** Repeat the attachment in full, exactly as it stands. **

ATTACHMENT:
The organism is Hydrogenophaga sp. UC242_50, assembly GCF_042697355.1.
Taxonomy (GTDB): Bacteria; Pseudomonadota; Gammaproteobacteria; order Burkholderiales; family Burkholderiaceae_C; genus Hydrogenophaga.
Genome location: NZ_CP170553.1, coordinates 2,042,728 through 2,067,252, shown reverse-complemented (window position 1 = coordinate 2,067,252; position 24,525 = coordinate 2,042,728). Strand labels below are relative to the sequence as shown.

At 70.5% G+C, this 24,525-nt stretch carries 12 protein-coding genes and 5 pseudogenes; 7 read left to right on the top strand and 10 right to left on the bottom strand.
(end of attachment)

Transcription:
The organism is Hydrogenophaga sp. UC242_50, assembly GCF_042697355.1.
Taxonomy (GTDB): Bacteria; Pseudomonadota; Gammaproteobacteria; order Burkholderiales; family Burkholderiaceae_C; genus Hydrogenophaga.
Genome location: NZ_CP170553.1, coordinates 2,042,728 through 2,067,252, shown reverse-complemented (window position 1 = coordinate 2,067,252; position 24,525 = coordinate 2,042,728). Strand labels below are relative to the sequence as shown.

At 70.5% G+C, this 24,525-nt stretch carries 12 protein-coding genes and 5 pseudogenes; 7 read left to right on the top strand and 10 right to left on the bottom strand.